My DH has DPOA on his sister and if he is not capable of making a deciscion I am named after him so I would think that would be an invitation. All I want is for the doctor to understand how my SIL is and if something more can be done to help her. She has 2 hearing aids and uses 1 only. The friend I mentioned tried to see her on Thursday and couldn't get her to answer the door or the phone, (She has a phone for hearing impaired) and the TV was blasting out. If she should fall I don't know how anyone would know it or be able to help her. I am also afraid she may walk to the bank or the fast food place and get lost. To be honest I don't know if she knows she has Alz and if she does, what it is and what it can do to you.

    One thing about both my DH and SIL they are unwilling to make decisions on lots of things and always have been. In my SIL case if the decision was wrong then it wasn't "her fault" In my husbands case he has left most of them up to me except now concerning his sister and he doesn't want to do anything anyway and be "the bad guy". His words not mine.

    So far I am getting the feeling I should do nothing so I will sleep on it and decide one way or another.
    Since you asked for advice - I will tell you what I would do and why I would do it. I would write to the MD expressing my concerns and describing the family history of ALZ. I would do that b/c I would be the only family member this woman has (apparently) who is capable of acting in her behalf, and she gave me permission to act in her behalf in the POA when she had more of her mind working well. Unless you include a copy of the POA you are unlikely to hear back from the MD even though the MD may appreciate the info - it will help him take better care of his patient for whose medical care he is legally liable. If Adult Protective Services is already involved, you live far away and are already caregiving, neither you nor your husband may have to be involved - but if you give your name and state your POA they may expect you or your husband to begin acting in your SIL's behalf. Just my opinion...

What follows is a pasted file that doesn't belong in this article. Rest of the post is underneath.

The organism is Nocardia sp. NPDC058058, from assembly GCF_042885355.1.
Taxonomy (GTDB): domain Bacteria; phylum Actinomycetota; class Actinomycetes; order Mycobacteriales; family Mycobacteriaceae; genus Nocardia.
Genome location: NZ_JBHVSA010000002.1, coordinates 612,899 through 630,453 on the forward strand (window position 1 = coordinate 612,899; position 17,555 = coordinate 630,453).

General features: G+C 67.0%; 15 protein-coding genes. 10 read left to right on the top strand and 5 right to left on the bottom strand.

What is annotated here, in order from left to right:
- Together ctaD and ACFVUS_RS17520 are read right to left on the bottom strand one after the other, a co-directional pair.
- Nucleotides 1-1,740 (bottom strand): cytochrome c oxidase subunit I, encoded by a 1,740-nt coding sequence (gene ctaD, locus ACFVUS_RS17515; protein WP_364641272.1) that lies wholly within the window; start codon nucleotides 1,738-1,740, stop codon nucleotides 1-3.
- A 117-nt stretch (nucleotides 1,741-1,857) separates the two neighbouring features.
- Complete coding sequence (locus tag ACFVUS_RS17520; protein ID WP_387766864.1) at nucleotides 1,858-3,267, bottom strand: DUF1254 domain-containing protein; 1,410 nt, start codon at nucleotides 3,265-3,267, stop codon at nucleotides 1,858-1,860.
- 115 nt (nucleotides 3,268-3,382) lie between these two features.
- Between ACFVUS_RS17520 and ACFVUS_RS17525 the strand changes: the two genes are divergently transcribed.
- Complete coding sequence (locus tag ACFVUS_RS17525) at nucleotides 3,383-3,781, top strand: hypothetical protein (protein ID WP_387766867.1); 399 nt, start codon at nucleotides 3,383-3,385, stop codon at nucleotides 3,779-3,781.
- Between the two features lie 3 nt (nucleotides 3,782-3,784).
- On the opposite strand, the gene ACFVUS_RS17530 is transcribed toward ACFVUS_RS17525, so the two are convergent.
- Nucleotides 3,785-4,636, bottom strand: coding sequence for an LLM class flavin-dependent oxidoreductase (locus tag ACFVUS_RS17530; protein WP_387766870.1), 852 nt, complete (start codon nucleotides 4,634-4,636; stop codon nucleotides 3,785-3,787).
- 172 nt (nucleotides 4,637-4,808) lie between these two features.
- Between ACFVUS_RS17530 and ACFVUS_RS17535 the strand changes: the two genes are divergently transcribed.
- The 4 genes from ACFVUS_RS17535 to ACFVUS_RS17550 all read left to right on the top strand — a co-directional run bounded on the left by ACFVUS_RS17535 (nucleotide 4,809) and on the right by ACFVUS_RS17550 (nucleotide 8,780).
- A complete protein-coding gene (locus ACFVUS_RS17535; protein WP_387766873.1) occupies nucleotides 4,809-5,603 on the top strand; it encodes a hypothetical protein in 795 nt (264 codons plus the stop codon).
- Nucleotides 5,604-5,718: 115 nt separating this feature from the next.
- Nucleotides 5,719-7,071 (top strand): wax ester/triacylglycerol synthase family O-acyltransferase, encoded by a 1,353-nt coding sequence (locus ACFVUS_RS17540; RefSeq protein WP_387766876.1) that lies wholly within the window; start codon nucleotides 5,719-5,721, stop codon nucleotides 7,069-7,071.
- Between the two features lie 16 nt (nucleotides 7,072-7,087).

• CommentAuthorJean21*
    • CommentTimeApr 21st 2008
    Hi Folks, Well I have thought long and hard about this and I decided not to contact the doctor. He should know my SIL has a brother because he went to the doctor's with her a year or so ago. Also, it seems like he would be on the medical forms as the person to contact. If the doctor can't tell how my SIL is he is in the wrong business. Keeping in mind my SIL will say the doctor said she is okay so it will have to come from the doctor or the APS woman. If she doesn't contact me by the end of the week I will e-mail her and see what is going on.

    I thank everyone for their input and hope you all have a happy day with all problems being tiny ones.

    God Bless.